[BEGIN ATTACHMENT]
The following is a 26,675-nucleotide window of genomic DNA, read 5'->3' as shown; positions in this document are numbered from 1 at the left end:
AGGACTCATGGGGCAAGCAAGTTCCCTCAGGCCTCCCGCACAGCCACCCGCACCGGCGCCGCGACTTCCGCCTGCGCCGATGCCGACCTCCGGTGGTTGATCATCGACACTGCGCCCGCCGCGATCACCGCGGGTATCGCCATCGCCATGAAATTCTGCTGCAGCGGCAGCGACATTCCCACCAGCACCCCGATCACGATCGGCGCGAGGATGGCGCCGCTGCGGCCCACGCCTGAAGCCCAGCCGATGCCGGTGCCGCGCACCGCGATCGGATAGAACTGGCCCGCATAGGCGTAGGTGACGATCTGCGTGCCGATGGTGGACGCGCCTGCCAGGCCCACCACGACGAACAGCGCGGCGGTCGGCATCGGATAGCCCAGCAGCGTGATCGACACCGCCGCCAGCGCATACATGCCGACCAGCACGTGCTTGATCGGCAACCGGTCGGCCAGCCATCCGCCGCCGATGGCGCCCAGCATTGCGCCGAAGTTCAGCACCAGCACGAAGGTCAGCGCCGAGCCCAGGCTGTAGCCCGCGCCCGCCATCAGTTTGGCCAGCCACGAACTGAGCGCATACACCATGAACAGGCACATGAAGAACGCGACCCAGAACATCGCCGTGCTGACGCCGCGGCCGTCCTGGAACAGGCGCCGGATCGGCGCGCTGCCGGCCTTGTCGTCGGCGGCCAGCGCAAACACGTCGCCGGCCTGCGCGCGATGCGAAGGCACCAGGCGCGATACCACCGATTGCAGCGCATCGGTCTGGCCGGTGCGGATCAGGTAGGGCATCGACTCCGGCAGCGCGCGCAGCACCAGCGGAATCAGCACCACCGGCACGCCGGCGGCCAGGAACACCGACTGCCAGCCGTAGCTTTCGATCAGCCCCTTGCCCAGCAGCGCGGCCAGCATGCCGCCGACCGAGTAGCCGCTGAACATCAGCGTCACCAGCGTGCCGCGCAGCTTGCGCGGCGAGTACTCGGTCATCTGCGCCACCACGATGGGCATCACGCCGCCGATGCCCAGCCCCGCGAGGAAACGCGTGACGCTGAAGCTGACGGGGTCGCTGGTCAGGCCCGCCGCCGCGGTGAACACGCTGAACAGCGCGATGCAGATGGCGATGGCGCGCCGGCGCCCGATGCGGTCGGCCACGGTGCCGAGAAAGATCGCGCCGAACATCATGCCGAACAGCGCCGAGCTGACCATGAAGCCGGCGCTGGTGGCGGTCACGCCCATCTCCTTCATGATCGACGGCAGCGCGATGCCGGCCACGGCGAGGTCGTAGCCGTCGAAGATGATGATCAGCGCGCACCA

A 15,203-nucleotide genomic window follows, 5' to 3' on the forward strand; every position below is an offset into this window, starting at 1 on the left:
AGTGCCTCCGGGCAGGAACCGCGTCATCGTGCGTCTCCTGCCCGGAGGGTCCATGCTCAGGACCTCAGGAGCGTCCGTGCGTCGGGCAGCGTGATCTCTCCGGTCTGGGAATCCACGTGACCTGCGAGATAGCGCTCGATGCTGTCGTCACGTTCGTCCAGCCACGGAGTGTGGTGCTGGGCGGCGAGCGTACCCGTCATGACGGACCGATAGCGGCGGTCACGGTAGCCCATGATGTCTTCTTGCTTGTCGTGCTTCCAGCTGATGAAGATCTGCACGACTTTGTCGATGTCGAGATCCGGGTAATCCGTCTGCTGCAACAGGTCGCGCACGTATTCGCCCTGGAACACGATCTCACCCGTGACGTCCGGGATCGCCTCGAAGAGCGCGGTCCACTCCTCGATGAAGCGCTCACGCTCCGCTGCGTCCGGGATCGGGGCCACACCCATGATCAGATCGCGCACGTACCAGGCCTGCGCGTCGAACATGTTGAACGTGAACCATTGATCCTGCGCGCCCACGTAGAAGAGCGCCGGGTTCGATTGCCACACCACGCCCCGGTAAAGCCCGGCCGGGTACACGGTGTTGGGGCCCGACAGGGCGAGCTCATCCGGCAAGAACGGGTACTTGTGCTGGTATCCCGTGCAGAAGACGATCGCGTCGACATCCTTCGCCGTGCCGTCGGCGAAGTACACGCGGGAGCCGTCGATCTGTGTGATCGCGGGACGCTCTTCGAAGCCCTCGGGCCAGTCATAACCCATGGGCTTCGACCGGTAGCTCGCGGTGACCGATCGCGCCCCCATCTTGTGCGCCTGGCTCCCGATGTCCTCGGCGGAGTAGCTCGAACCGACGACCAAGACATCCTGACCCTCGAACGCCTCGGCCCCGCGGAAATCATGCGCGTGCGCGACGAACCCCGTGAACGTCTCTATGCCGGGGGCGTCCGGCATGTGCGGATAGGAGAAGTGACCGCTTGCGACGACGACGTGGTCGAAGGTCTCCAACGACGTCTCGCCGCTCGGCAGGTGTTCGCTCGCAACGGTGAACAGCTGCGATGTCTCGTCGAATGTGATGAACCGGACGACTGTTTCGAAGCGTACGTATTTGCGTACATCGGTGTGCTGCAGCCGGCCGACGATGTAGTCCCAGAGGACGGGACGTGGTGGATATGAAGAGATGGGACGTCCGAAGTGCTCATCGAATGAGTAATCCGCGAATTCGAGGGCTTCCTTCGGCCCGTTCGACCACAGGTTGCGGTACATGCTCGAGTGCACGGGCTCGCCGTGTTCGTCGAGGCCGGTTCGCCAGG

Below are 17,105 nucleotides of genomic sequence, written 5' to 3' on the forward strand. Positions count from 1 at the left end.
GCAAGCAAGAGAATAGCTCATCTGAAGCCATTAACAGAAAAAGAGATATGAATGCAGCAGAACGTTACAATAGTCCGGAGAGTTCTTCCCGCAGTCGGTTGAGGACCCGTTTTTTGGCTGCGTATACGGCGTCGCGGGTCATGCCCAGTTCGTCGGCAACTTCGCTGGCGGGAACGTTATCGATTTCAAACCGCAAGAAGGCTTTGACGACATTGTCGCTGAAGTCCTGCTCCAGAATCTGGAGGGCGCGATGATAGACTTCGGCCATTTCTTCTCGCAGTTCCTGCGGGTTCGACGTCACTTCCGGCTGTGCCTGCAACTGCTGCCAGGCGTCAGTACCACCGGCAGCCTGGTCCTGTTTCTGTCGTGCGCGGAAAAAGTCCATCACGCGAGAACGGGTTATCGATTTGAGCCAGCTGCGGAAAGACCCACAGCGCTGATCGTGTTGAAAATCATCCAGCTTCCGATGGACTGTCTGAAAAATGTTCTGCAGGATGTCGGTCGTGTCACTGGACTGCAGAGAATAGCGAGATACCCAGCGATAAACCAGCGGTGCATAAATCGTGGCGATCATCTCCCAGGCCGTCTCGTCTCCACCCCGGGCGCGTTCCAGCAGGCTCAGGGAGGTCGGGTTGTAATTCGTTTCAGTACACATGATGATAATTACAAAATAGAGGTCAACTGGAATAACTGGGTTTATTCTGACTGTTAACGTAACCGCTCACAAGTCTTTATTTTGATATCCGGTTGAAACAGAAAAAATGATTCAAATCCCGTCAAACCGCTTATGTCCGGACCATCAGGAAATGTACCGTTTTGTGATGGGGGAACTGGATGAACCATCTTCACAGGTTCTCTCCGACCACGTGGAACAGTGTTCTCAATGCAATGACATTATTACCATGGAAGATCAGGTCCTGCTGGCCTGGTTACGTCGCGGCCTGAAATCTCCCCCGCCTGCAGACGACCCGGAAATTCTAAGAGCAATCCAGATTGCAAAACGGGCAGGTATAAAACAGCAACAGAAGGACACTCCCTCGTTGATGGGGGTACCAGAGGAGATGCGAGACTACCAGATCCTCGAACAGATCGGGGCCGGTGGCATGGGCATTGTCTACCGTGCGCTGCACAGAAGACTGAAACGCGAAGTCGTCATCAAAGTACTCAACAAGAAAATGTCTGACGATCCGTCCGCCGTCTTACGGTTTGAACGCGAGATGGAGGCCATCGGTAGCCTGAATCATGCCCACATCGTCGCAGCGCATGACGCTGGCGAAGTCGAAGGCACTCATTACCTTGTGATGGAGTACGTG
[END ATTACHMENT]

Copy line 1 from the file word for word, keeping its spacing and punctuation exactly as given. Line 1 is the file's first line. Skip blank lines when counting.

The following is a 26,675-nucleotide window of genomic DNA, read 5'->3' as shown; positions in this document are numbered from 1 at the left end: